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A Declaration of the houſe of Commons touching the breach of their Priviledges, and for the vindication thereof, and of divers members of the ſaid houſe, &c.

Wherein is likewiſe contayned,

  • Firſt, A remonſtrance of the preſent State of divers things in, and about, the City of London, Weſtminſter and Parliament-houſe, ſince the King and Queenes departure from White-hall to Hampton Court.
  • 2. The examination of his Majeſties Attourny Generall by the Houſe of Commons, about the Articles againſt the ſixe Parliament men; with his anſwere to every particular.
  • 3. Seaven articles of high Treaſon againſt Coronell Lunsford: Together with an order of both Houſes for the ſpeedy apprehenſion of the Lord Digby, and the aforeſaid Lunsford, for raiſing armes and forces neere Kingſton upon Thames, to the terror of his Majeſties ſubjects.
  • 4. The wonderfull deliverance of foure honourable Peeres of this Land, which ſhould have bin poiſoned at a Supper, by a French Cooke.
  • 5. The votes of both Houſes of Parliament againſt thoſe eleven Biſhops which were accuſed of high Treaſon, &c.
  • 6. The advice ſent from his Majeſties Commiſſioners in Scotland, to both the honourable houſes of Parliament in England, Ianuary the 15. 1641. for compoſing the preſent differences and late diſtractions in this Kingdome, &c.
  • 7. The Sea-mens Proteſtation.
  • Laſtly, how two Boats laden with great Saddles to bee carried downe unto Kingſton, were ſtaid, and thoſe that ſhould have tranſported them, exa­mined by the Parliament. Alſo how that Coronell Lunsford was taken at Sir Iohn Thorowgoods houſe neere Windſor, in the County of Berks,

Publiſhed this 19. of Ianuary. 1641.

London Printed for Fr. Coules, and T. Bankes. 1641.

2

A Declaration of the Houſe of Commons, touching a late Breach of their Priviledges; and for the Vindication thereof, and of divers Mem­bers of the ſaid Houſe.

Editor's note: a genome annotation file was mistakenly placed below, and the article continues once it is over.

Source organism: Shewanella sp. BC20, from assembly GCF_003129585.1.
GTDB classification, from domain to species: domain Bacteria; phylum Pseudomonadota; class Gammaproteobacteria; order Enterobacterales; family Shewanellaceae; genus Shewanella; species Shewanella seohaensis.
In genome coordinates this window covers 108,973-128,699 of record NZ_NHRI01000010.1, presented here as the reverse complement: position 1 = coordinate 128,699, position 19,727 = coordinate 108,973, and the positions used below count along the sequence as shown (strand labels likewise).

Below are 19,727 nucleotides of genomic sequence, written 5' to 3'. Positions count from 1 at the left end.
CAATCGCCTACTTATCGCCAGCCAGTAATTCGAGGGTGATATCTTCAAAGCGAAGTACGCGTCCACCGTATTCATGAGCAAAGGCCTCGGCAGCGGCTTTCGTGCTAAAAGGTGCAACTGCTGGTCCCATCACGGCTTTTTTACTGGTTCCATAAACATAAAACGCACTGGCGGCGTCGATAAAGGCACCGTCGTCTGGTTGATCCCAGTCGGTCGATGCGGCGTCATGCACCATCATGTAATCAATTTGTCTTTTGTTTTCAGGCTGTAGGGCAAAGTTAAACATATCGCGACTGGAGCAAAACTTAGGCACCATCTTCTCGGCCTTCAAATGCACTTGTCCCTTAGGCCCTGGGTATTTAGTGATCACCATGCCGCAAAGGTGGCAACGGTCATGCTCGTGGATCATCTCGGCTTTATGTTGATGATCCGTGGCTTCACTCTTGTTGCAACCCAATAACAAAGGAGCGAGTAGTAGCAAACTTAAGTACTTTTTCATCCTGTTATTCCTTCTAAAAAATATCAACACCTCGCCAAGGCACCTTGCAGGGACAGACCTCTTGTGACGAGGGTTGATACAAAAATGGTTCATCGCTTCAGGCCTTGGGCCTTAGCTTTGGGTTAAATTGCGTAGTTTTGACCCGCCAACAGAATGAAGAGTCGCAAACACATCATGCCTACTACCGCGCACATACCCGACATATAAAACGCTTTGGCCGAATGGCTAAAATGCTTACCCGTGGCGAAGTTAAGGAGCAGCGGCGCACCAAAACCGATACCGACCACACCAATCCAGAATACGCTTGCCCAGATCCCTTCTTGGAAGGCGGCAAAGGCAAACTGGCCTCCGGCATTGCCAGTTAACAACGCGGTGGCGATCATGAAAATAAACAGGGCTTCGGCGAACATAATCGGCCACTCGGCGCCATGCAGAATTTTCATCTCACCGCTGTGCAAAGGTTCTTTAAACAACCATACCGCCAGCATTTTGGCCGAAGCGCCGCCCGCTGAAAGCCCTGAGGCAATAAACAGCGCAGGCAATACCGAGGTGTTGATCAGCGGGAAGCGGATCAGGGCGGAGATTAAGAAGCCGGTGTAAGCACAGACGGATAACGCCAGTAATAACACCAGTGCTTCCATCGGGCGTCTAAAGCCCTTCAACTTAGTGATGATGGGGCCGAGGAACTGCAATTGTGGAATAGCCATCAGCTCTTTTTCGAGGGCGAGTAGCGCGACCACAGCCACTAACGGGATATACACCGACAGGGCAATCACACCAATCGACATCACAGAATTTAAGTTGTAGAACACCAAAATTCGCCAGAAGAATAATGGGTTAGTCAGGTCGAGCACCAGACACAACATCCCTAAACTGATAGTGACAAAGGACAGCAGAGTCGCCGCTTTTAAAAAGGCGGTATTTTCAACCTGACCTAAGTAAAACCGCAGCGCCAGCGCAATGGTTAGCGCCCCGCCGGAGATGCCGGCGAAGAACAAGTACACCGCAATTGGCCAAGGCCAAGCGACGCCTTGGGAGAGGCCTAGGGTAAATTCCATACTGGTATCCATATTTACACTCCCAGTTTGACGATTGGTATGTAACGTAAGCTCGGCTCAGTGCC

WHereas the Chambers, Studies, and Trunkes, of Maſter Den­zill Hollis, Sir Arthur Haſlerigg, Maſter Iohn Pym, Maſter John Hampden, and Maſter William Strode Eſquires, Mem­bers of the Houſe of Commons, upon Munday the 3. of this inſtant Ianuary, by colour of His Majeſties Warrant have bin ſealed up by Sir William Killigrew, and Sir William Flemen, and others, which is not onely againſt the Priviledge of Parliament, but the Common Liberty of every Subject: Which ſaid Members afterwards, the ſame day were under the like colour, by Serjeant Francis, one of His Majeſties Serjeants at Armes, contrary to all former Preſidents demanded of the Speaker ſitting in the Houſe of Commons, to be delivered unto him, that he might Arreſt them of high Treaſon. And whereas, afterwards the next day His Majeſty in His Royall Perſon came to the ſaid Houſe attended with a great multitude of men armed in warlike manner, with Halberts, Swords, and Piſtolls, who came up to the very doore of the Houſe, and placed themſelves there, and in other pla­ces, and paſſages neere to the ſaid Houſe, to the great terrour and diſturbance of the Members then ſitting; and according to their duty in a peaceable, and orderly manner, treating of the great affaires of England, and Ireland. And his Majeſty having placed himſelfe in the Speakers Chaire, demanded of them the Perſons of the ſaid Members to be delivered unto him, which is a high Breach of the Rights and Priviledges of Parliament and Inconſiſtent with the Liberties and Freedome thereof. And whereas afterwards his Majeſty did iſſue forth ſeverall Warrants to divers Officers under his owne hand, for the apprehenſion of the Perſons of the ſaid Members, which by Law hee cannot doe; there being not all this time, any Legall charge or accuſation or due Pro­ceſſe of Law iſſued againſt them, nor any pretence of charge made knowne to that Houſe; all which are againſt the Fundamentall Liberties of the Subject, and the Rights of Parliament. Whereupon we are neceſſitated, according to our duty to declare? And We doe hereby declare that if any Perſon ſhall Ar­reſt3 M. Hollis, Sir Arthur Haſlerigg, M. Pym, M. Hampden, and M. Strode, or any of them, or any other Member of Parliament, by pretence or colour of any Warrant iſſuing out from the King onely, is guilty of the Breach of the Liberties of the Subject, and of the Priviledges of Parliament, and a publibke enemy to the Common-wealth. And that the Arreſting of the ſaid Members, or any of them, or of any other Member of Parliament, by any Warrant whatſoever, without a legall Proceeding againſt them, and without conſent of that Houſe, whereof ſuch ſuch Perſon is a Member, is againſt the liberty of the Subject, and a Breach of Priviledge of Parliament; And the Perſon which ſhall Arreſt any of theſe Perſons, or any Member of the Parliament, is decla­red a publike enemy of the Common-wealth. Notwithſtanding all which we thinke fit, further to declare that we are ſo far from any endeavours to protect any of our Members, that ſhall bee in due manner proſecuted according to the Lawes of the Kingdome, and the Rights and Priviledges of Parliament for Treaſon, or any other miſdemeanours, That none ſhall bee more ready and willing then we our ſelves, to bring them to a ſpeedy, and due tryall, being ſenſible that it equally imports us, as well to ſee Juſtice done againſt them that are Criminous, as to defend the Rights and Liberties of the Subjects, and Parliament of England.